Musée Rodin

François-Auguste-René Rodin
November 12, 1840 – November 17, 1917

Sculpturally, Rodin possessed a unique ability to model a complex, turbulent, deeply pocketed surface in clay. Many of his most notable sculptures were roundly criticized during his lifetime. They clashed with the predominant figure sculpture tradition, in which works were decorative, formulaic, or highly thematic. Rodin’s most original work departed from traditional themes of mythology and allegory, modeled the human body with realism, and celebrated individual character and physicality. Rodin was sensitive to the controversy surrounding his work, but refused to change his style. Successive works brought increasing favor from the government and the artistic community. — Wikipedia

The Musée Rodin is another one of those places that I visit each time I am in Paris. I don’t know if it is that I feel connected to Rodin, or to the building, or his work, or all of the above. When I visit the museum, I have a distinct feeling that I am visiting an artist’s home and studio, and while it is a formal museum, it has the feeling of being a home and Rodin’s work fits in the environment. I think many people who visit the museum feel that way, as you’ll find people taking advantage of the chairs and sketching from the various works placed around the rooms.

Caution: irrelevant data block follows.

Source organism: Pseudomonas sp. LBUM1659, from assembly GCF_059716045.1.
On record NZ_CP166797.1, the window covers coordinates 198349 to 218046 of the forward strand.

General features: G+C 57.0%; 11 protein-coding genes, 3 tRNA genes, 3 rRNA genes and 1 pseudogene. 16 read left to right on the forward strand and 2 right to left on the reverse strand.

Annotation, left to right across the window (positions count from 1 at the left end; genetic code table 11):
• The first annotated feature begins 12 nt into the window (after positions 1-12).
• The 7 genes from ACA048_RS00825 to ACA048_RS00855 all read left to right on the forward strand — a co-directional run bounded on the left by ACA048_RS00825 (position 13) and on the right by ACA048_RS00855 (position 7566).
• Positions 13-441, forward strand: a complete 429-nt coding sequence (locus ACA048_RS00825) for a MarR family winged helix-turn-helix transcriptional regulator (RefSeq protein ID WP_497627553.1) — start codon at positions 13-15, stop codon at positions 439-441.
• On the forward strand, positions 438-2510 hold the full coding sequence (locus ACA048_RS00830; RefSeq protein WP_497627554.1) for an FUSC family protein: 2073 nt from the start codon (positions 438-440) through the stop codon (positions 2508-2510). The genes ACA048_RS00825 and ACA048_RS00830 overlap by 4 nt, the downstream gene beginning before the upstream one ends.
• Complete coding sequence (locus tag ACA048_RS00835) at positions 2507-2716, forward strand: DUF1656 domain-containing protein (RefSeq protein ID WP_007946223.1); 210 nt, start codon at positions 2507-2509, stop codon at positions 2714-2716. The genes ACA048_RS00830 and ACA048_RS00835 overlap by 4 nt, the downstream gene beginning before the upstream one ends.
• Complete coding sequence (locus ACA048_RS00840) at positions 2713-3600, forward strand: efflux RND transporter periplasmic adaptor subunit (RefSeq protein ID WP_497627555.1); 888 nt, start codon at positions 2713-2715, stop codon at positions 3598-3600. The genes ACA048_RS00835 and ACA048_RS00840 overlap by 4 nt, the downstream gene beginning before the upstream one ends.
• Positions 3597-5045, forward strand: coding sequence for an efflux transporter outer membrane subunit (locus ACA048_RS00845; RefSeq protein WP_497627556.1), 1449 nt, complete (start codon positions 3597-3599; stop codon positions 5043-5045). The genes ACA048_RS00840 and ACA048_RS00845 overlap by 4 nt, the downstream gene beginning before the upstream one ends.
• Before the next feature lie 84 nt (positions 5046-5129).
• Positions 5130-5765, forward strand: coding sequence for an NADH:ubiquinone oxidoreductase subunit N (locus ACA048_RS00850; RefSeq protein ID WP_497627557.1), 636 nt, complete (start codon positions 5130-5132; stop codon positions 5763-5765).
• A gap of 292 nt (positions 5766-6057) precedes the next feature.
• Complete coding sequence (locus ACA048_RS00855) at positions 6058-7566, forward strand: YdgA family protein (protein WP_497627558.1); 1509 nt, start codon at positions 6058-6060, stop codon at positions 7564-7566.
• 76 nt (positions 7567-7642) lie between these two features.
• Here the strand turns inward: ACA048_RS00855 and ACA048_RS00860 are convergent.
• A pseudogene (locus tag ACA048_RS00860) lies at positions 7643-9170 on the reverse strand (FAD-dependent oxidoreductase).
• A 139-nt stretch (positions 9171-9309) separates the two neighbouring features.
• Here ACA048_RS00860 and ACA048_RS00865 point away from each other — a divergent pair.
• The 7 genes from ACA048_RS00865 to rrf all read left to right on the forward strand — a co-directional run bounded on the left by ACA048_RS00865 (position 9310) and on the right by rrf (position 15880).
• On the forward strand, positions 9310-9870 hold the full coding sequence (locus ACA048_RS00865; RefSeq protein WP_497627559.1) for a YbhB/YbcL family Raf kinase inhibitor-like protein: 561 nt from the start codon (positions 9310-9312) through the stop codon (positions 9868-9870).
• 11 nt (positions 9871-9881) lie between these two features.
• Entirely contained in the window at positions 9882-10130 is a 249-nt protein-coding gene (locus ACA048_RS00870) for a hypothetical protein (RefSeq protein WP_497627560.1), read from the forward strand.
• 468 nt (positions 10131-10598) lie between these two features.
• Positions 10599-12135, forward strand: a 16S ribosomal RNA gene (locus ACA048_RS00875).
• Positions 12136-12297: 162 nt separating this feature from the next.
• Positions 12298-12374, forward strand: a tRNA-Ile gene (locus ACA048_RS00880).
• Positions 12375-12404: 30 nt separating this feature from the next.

Musée Rodin
79, rue de Varenne
75007 Paris

Getting There:
Métro: Varenne (ligne 13) ou Invalides (ligne 13, ligne 8)
R.E.R: Invalides (ligne C)
Bus: 69, 82, 87, 92
Vélib’: 9, Bd des Invalides
Stationnement: Bd des Invalides

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